(With the greatest respect for the late visionary Steve Jobs)
The steady chorus from talking heads and politicians of all stripes these days is that jobs, and the lack thereof, is the single biggest problem we face. For once, this is more than media fodder and political posturing. By nearly all measures, we are in the worst span of unemployment since the Depression.
The jobs statistics are indeed bleak. As of November 2011, the official unemployment rate has been at or above 9% for 29 months. Even in the oft-referenced high unemployment years of 1982 and 1983, the rate was above 9% for only 19 months. (By comparison, unemployment went to over 15% in 1931, reached nearly 25% in 1933 and stayed above 15% well into 1940.) The average length of unemployment has reached over 40 weeks; since 1948, this average length of time had not exceeded 21 weeks until May 2009. In sheer numbers, over 6 million workers have been out of work for more than 27 weeks, the threshold for long-term unemployment. And even these numbers may understate the situation. The “labor underutilization” rate, which includes those who are working part-time out of necessity rather than choice and those who have given up looking for work, is at 16.5%, a total of nearly 27 million workers. By most estimates, it will take about five years to return to pre-recession employment levels, and that is only if the economy can begin creating new jobs at several times the current rate.
The impact of high unemployment is far-reaching. Job loss has been a major contributor to the foreclosure crisis that has yet to abate. The psychological and emotional toll of not working, and not being able to meet financial obligations and responsibilities, weighs heavily on individuals and families. Over time, the skills of the labor force can atrophy, further slowing a recovery in employment, as evidenced by the reports of manufacturers having difficulty finding skilled workers. (There are also reports that some employers are reluctant or even unwilling to consider applicants who have been unemployed for a long time.) Communities and social service agencies are overwhelmed by the needs of the unemployed. The long-term unemployed are eventually left to rely on other government programs. For example, a record 46 million people received food stamps in August.
As older workers give up searching for a job and choose to go on Social Security, the financial footing of the Social Security is slipping far earlier than previously estimated. The program is now paying out more in benefits each year than it is taking in from employment taxes. Likewise, the combination of aging baby boomers and laid-off workers has increased applications for disability benefits 30% from 2008 and is pushing the Social Security disability program to the brink of insolvency. There are concerns that the lack of jobs is creating a semi-permanent class of long-term unemployed, exacerbating the growing economic inequality in the US.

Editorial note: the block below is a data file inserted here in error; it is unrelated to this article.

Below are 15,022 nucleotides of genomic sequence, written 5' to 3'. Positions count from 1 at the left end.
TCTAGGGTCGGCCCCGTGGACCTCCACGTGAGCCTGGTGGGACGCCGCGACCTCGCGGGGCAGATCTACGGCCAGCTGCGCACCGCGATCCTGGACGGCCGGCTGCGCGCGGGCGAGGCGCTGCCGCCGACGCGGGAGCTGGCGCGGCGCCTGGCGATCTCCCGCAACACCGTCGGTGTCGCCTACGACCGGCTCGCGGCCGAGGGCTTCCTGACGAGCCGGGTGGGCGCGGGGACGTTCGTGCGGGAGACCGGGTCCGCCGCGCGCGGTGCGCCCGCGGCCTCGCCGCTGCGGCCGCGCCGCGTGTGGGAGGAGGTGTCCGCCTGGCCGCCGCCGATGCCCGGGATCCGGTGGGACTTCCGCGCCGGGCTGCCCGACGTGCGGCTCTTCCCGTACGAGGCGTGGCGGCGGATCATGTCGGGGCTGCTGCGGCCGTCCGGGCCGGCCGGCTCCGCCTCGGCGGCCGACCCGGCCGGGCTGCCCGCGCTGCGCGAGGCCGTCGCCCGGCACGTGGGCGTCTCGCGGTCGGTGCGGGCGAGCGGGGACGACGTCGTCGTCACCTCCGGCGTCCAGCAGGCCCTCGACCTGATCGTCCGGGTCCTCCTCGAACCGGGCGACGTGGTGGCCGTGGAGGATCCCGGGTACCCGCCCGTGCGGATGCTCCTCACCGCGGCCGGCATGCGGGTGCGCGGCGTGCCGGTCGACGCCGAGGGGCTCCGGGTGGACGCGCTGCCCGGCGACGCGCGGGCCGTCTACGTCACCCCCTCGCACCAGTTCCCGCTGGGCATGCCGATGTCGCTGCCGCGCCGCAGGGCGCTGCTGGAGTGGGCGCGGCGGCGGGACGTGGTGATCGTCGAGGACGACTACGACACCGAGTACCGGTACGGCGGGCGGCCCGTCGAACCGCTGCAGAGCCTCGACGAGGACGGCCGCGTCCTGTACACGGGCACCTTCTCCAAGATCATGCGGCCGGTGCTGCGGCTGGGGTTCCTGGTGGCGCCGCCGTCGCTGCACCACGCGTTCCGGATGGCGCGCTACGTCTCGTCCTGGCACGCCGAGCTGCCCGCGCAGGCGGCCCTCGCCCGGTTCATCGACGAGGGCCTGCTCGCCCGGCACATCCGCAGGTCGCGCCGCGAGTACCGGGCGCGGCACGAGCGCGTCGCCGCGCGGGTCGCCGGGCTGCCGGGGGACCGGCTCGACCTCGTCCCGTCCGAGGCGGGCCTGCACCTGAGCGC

The cumulative effect of this long period of high unemployment is seen in household incomes. Adjusted for inflation, the median household income fell 3.2% during the last recession which ended in June 2009. But in the following two years, median household income continued to fall, and at a faster rate, dropping another 6.7% through June 2011. And even finding a job may not boost incomes. A study by a Princeton economics professor found that people who lost jobs in the recession made an average of 17.5% less, compared to their old jobs, when they finally found new jobs. For an economy that is still consumer-driven, this does not bode well.
Perhaps this high level of unemployment is part of the “new normal” that we’ll just have to get used to. After all, Europe had unemployment above 9% for most of the 1990’s, and it stayed well above the US level until March 2009, near the end of the recession. Even Germany, now considered the strongest economy in Europe, had unemployment hovering around 10% until 2006.
There are significant differences, however, between Europe and the US regarding unemployment. The rate of previous income replaced by unemployment insurance benefits is much higher in Europe, well over 50% in many countries. Benefits are paid for longer periods, sometimes at declining rates, but still as long as four or five years. (Congress will vote soon on whether to extend unemployment benefits for up to 99 weeks in some states. Even with prior benefits extensions, only 48% of the unemployed in the US are receiving unemployment checks. And with all governments focusing on long-term fiscal issues, it is more likely that European countries will reduce their benefits rather than the US adopting a European unemployment model. ) It is also very costly in most European countries for companies to terminate workers. An unintended consequence of those policies is that firms are hesitant to hire workers in the first place. The US labor market has traditionally been much more fluid, with companies expanding and contracting their workforce more frequently. Until now, that has meant that unemployment would drop rapidly in an economic recovery.
It is clear that unemployment is a huge and complex problem. What is far less clear, unfortunately, is how that problem can be addressed and corrected.